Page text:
I'm not good at baking.......though if I'd watched The Great British Bake Off at a formative age I reckon I'd be considerably better as the two judges specialise in informing and helping - a welcome change from most 'reality' shows.
It is a wholesome programme - with the possible exception of Brendan oiling his forearms - and one that gives me a great deal of pleasure even if to this day I can't see how you are supposed to get a hot water crust case off a wooden dolly after putting it in the fridge.
I use a big jam jar and fill the case while it is still a little warm. It needs sharp work with the greaseproof and string, but it works for me.
It came as no surprise to learn that the BBC have been selling the programme round the world....it's a winning formula, combining home baking and professional standards in a friendly atmosphere and deserves to do well, but today I read in the papers that the formula has been sold to a French TV chain who plan, of course, to alter it for their home market.
No tent with rain lashing down outside....but an orangerie.
No flatbreads, or wellingtons, or pork pies...but patisserie.
Meringues...and, inevitably, macarons.
When groups of friends from the U.K. visited us in France the women could be seen loading up with gold ribboned boxes of things featuring chocolate ganache, fruits and creme patissiere, which the men would inevitably devour before condemning them as fartarse fancies, two mouthfuls of nothing with a whopping price tag.
So they won't be watching, then.
I don't think I will be either despite the best efforts of a Paris based Irish cookery book writer called Trish Deseine who informs us that French amateurs will probably come in to the show with a better base of skills.
'There is a level of understanding and complexity that you don't have with British home cooking.'
She doesn't mean to be detrimental, you understand,
'but it is because of the relative maturity of the food culture in both countries.'
She also believes that French home cooks are better than their British equivalents.
While I imagine that she has mastered the culinary arts, it is clear that she has also mastered that art essential to success in France...what Private Eye used to refer to as the ancient art of Arslikhan.
The decision to concentrate on patisserie is, to me, yet another example of the Paris/Provinces split....the antithesis of The Great British Bake Off where traditional baked goods are not despised but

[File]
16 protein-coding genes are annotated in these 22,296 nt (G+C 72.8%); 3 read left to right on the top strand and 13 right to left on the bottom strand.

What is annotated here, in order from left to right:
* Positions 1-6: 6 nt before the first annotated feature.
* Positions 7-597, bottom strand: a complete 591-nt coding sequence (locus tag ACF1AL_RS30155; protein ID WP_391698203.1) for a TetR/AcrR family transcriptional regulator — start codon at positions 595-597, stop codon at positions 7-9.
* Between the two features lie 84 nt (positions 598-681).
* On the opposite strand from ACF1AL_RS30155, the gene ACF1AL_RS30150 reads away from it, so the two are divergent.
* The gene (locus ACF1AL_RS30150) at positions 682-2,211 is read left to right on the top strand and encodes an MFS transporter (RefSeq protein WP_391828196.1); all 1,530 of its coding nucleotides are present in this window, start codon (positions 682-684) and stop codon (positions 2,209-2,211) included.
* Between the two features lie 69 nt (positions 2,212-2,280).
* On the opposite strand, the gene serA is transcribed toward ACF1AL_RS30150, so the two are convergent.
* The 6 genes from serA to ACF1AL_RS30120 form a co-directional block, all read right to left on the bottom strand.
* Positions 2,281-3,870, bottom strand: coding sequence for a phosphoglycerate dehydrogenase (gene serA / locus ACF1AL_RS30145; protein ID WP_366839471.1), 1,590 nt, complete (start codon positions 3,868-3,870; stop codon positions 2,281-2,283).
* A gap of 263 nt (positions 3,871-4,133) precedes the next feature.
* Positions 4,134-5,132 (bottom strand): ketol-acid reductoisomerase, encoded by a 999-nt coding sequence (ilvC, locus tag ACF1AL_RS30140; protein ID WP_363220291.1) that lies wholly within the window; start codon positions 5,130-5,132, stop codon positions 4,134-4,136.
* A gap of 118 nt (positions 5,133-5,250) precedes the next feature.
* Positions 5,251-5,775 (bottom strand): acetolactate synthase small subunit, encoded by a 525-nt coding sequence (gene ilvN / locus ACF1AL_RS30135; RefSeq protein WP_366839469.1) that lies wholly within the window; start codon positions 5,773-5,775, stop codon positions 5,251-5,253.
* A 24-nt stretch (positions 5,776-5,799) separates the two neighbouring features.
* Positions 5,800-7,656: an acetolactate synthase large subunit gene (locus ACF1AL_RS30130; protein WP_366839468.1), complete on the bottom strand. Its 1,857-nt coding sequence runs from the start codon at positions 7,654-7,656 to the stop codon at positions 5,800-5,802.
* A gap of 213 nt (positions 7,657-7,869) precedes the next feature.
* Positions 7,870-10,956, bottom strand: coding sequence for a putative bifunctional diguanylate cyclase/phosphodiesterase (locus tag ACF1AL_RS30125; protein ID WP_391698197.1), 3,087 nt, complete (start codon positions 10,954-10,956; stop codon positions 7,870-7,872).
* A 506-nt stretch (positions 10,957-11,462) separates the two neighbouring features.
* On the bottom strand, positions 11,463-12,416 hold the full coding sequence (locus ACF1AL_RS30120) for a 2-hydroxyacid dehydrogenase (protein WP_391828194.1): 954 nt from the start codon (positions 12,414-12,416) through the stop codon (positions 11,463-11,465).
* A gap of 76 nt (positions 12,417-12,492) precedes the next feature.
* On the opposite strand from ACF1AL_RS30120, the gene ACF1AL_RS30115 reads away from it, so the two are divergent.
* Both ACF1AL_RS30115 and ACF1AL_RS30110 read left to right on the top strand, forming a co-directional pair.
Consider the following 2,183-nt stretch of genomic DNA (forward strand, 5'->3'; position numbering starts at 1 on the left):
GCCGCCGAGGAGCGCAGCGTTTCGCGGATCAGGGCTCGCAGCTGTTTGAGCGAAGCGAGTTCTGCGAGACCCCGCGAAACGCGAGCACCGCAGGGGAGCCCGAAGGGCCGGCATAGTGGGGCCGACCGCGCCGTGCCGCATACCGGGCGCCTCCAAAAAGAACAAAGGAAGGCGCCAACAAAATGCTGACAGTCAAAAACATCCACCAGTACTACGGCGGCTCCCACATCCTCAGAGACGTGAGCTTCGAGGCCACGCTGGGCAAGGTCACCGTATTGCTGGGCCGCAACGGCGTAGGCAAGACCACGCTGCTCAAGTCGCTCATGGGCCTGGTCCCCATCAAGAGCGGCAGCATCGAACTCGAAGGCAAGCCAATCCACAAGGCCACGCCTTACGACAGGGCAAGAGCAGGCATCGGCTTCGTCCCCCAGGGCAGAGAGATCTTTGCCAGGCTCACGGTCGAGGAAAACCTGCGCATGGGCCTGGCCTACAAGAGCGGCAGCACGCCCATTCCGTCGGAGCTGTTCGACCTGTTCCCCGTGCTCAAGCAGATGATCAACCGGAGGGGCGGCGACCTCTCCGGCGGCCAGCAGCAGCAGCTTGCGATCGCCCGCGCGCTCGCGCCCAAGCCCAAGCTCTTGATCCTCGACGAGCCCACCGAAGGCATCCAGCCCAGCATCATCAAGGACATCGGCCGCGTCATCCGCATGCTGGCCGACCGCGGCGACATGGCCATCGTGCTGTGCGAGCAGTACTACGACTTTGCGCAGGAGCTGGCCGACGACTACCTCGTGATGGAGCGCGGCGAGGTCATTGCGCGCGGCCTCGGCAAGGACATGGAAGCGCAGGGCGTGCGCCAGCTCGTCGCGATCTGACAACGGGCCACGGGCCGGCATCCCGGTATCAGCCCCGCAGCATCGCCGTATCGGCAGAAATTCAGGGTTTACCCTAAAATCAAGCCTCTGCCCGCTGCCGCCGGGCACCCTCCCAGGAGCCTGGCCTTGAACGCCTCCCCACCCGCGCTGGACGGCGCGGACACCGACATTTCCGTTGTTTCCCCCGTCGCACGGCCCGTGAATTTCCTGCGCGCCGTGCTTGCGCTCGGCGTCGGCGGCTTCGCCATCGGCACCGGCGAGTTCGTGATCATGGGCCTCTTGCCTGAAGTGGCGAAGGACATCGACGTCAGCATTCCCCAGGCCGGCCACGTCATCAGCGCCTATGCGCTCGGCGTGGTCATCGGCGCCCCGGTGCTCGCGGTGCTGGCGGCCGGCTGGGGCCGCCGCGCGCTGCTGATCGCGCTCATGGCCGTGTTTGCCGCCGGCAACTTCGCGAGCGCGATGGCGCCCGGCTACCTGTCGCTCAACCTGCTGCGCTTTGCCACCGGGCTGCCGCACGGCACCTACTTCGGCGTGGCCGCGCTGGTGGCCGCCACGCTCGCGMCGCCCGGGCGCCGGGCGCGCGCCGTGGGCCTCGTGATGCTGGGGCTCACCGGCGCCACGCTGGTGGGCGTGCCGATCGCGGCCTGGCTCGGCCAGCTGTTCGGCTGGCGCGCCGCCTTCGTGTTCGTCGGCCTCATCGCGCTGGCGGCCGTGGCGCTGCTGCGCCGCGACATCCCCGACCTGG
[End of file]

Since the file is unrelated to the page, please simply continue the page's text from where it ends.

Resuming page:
I lived outside Paris...well outside....and ladies in the provinces bought their patisserie from the shop....but made their traditional dishes at home.
A tarte aux pruneaux....like a shortbread with a layer of prune puree in the middle.
A galette paysanne, where a yeast dough enriched with sugar, rum and creme fraiche is rolled and turned like puff pastry, emerging golden from the oven to be eaten with fruit compote.
A brioche vendeenne, a plaited enriched yeast dough flavoured with rum or orange flower water and light as a feather.
A tourteau fromage, a base of shortcrust pastry filled with a mixture of fromage blanc and eggs...cooked until the dome is black.
And not just sweet things, either....
A gateau de Paques, veal and ham pie but with a mix of pork, rabbit and pigs liver surrounding the boiled eggs.
A tarte au Maroilles, think quiche, but using the high smelling cheese from Maroilles in the north of France mixed with beer and creme fraiche.
A flamiche aux poireaux, quiche again but filled with leeks.
And anyone who has eaten potato pie from the Berry region will know how the housewives could make a belly filler into a sheer delight.
Anyone who lives or has a holiday house in France will have their local favourites and wouldn't it be much more interesting to see regional baking specialities being showcased than to assist at the birth of yet another macaron?
I suggest that the best way to counter the claims of Trish Deseine would be for the British contestants to produce a Bombe Alaska in the shape of Joan of Arc.....and flambe it.
On your marks... get set... bake!
Baked alaska joan of arc flambeed.